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ST. CHRYSOSTOM's Commentary on the Epistle to the Romans is one of the closest and most argumentative of those he has left us. The style of the Epistle itself called for this, being such as almost constantly to remind an attentive reader of the necessity of forming some notion of the views and feelings of the persons to whom it was originally addressed. To this point St. Chrysostom has paid much attention, and has consequently obtained a far clearer view of the doctrinal bearing of the Epistle than most other commentators. His early rhetorical education would probably have given him even too strong a bias toward that kind of exposition, but for his subsequent course of severe discipline and ascetic devotion. As it is, the rhetorical element in his commentary is of very great value. His ready apprehension of the effect intended to be produced by the style and wording of a sentence, is often the means of clearing up what might otherwise seem obscure or even inconsistent. An example of this occurs in the beginning of the seventh chapter, which he expounds in the 12th Homily. The illustration of our release from the Law of Moses by partaking in the Death of Christ, by the dissolution of marriage at death, is so stated in the Epistle as to contain an apparent inconsistency, as though the death of the Law, and the death of the person, were confounded. And the various readings only shift the difficulty, without removing it. This, however, he has very ably shewn to be, in fact, an argument a fortiori. Other cases will strike other persons as they happen to have sound difficulty in the Text.
A far higher qualification for interpreting St. Paul, in whom, as much as in any of the sacred writers, the Man appears as well as the guiding Spirit, was that peculiar affection with which he regarded him, and which he expresses particularly in the beginning of the Introduction, and at the close of the last Homily. The effect of this is perhaps best traced in the commentary on Rom. ix. 3. Hom. xvi.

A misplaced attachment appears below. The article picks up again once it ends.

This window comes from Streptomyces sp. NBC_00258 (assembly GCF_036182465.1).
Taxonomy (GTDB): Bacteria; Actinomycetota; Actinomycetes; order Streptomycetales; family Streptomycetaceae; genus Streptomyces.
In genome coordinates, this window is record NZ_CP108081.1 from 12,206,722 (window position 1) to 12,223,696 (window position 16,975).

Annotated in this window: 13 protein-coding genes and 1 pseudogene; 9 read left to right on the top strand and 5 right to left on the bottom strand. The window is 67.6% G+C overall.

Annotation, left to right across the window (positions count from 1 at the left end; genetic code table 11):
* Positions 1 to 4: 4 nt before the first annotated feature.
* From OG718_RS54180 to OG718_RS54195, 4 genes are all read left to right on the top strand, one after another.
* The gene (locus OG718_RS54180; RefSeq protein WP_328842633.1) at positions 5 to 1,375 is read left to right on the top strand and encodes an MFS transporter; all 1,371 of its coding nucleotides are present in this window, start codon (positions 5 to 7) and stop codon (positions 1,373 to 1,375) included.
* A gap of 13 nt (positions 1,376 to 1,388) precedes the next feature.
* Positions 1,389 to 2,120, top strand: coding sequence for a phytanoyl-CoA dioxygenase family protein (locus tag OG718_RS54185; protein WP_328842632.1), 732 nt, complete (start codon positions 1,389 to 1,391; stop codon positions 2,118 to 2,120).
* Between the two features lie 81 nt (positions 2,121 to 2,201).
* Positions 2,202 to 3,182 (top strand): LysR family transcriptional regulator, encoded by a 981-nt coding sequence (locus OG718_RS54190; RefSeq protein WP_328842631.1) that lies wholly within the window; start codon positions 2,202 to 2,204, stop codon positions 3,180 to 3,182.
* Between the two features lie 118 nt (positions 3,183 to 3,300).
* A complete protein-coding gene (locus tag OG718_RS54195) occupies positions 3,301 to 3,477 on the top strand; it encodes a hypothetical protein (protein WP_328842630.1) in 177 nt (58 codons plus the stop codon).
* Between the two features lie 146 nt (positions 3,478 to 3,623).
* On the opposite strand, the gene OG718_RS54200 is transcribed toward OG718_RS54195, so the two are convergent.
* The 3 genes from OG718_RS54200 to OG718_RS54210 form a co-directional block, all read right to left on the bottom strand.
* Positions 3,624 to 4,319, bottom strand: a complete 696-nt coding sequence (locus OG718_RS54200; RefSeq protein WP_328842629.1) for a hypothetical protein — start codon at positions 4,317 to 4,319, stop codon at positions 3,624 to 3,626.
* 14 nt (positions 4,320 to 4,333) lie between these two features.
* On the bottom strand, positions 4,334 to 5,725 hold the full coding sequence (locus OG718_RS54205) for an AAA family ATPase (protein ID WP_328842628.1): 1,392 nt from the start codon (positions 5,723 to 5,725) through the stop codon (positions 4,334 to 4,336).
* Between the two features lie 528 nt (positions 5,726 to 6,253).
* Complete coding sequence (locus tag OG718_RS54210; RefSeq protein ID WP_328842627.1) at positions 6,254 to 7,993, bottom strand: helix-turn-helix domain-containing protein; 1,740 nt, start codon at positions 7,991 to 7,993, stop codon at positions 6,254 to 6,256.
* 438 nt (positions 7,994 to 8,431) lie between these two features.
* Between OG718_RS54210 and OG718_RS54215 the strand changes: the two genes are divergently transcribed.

The elaborate composition of these Homilies, and the close attention which it must have required, has been thought an indication that they must have been delivered before the Author was engaged in the cares of the Bishopric of Constantinople. But Tillemont has detected even surer indications, which place the point clearly beyond all question. In his exhortation to Charity, Hom. viii. p. 130. he speaks of himself and his hearers as under one Bishop. It has been objected that he speaks of himself as Pastor, in Hom. xxix. p. 472. but he does the same in other Homilies, certainly delivered by him when he was only a preacher at Antioch, and the terms are less definite than in the other case. v. ad P. Ant. Hom. xx. Besides, he seems to address persons who have ready access to the place in which St. Paul taught and was bound, which cannot be shewn to tally with Constantinople, but evidently agrees with Antioch. The binding of St. Paul there mentioned is not, however, on record, and it is just possible he may mean in that expression to refer to another place.
Some account of the life of the Author has been given in the Preface to the Homilies on the First Epistle to the Corinthians, already translated. It may be worth while, however, to notice particularly, in connection with this work, the manner in which St. Chrysostom was quoted in the Pelagian controversy, as some of the passages are taken from it.
St. Augustine, adv. Julianum, l. 1. c. vi. discusses a passage in a Homily to the newly Baptized, which was alleged against the doctrine of Original Sin. He had spoken of infants as not having sins, meaning of course actual sins, as